Ufaa to spare firms Sh50,000 daily pay in idle assets search


Unclaimed Financial Assets Authority Chief Executive John Mwangi. FILE PHOTO | NMG

Holders of idle assets will be spared from paying up to Sh50,000 in daily fines if Parliament ratifies changes to the law aimed at encouraging the surrender of the unclaimed cash shares and dividends to the State.

The relief is contained in the Finance Bill, 2022 and will apply to all idle assets that should have been declared and surrendered to the State before end of the current financial year.

The law slaps a fine of between Sh7,000 to Sh50,000 for each day a report on idle assets is withheld or the duty is not performed. Holders also pay a fine of 25 percent of the value of the asset when they fail to surrender it to the Unclaimed Financial Assets Authority (Ufaa).

The Treasury says that the punitive fines have discouraged State agencies, insurance companies, banks, pension schemes, law firms and mobile phone money wallets from declaring and surrendering the idle assets.

Idle assets are under the law supposed to be declared and surrendered to Ufaa on or before November 1 every year. Holders file nil returns if applicable.

Unclaimed assets include money in bank accounts that have been dormant for more than five years, bankers' cheques not cashed and contents in safe deposit boxes unclaimed for more than two years.

“The object and purpose of the programme established by subsection 1 shall be to grant relief of the penalties and interest in unclaimed assets where the holder discloses, reports or delivers the assets to the authority,” reads the Finance Bill.

A baseline survey commissioned in 2018 showed that 477,112 public and private entities were holding idle assets in their books but the number is likely to have increased.

The Bill will be debated by MPs before end of this month in what is set to prompt an increase in the surrender of idle assets to the State.

Unclaimed assets are usually invested in Treasury bills giving the government a pool of cheap funds when Kenyans fail to process their claims highlighting the push by the government to woo more holders to declare and surrender the assets.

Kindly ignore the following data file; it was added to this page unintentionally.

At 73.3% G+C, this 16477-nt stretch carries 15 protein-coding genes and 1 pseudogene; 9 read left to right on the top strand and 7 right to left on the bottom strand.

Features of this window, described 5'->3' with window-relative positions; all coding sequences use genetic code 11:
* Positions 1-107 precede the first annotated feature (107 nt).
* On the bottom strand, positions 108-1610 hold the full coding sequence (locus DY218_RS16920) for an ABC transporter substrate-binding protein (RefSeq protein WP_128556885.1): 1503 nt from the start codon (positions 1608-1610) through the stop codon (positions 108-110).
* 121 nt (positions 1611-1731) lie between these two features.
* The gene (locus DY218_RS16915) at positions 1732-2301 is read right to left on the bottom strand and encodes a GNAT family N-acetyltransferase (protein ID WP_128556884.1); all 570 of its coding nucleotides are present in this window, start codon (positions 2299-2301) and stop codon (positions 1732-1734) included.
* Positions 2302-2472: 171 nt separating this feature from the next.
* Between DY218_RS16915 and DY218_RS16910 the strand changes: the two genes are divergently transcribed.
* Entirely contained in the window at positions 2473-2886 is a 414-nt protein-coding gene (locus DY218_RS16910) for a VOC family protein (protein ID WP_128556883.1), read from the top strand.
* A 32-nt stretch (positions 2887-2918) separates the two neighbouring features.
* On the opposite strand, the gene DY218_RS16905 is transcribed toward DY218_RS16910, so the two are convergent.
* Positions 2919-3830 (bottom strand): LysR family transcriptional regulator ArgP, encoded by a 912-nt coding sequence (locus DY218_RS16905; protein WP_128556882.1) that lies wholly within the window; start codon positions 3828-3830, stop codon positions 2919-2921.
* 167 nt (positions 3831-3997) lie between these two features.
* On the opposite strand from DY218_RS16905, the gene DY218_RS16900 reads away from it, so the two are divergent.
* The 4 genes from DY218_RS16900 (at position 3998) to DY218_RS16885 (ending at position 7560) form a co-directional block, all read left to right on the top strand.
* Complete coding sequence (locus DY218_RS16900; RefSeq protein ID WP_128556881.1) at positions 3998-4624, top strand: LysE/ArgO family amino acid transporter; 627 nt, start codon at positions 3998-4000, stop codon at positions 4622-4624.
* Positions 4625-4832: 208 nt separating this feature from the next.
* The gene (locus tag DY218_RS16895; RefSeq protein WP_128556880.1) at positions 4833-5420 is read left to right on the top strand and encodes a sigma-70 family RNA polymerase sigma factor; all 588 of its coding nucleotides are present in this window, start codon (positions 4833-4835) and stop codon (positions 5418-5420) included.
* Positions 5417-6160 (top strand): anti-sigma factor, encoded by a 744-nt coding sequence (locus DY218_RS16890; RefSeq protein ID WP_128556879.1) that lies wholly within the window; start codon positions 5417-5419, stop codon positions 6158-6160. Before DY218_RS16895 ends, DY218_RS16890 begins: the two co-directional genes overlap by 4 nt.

The relief stands to benefit State agencies that are sitting on idle assets worth billions of shillings and denying the Treasury the much-needed cash to invest in the Treasury bills.

Kenya Power for example disclosed that it was sitting on Sh1.29 billion worth of idle assets last year. The idle assets include deposit refunds, unidentified receipts, unpaid customer electricity deposits, unpaid way-leaves compensation and unclaimed dividends.

The value of unclaimed assets hit a high of Sh54.8 billion as at December last year from Sh50.9 billion six months earlier with the increase blamed on shortage of staff to reunite beneficiaries with their assets.

Ufaa says it has received 23,134 claimants seeking Sh1.5 billion as investors, including tycoons, show disinterest in claiming the idle assets since 2014 highlighting the apathy by beneficiaries despite the tough economic times.

The agency has also attributed the low number of claimants to high levels of paperwork required for low-value claims below Sh1,000.

Ufaa proposed that claims of less than Sh1,000 should only require a national ID for verification for the small amounts that do not make sense for the beneficiaries due to the paperwork involved.

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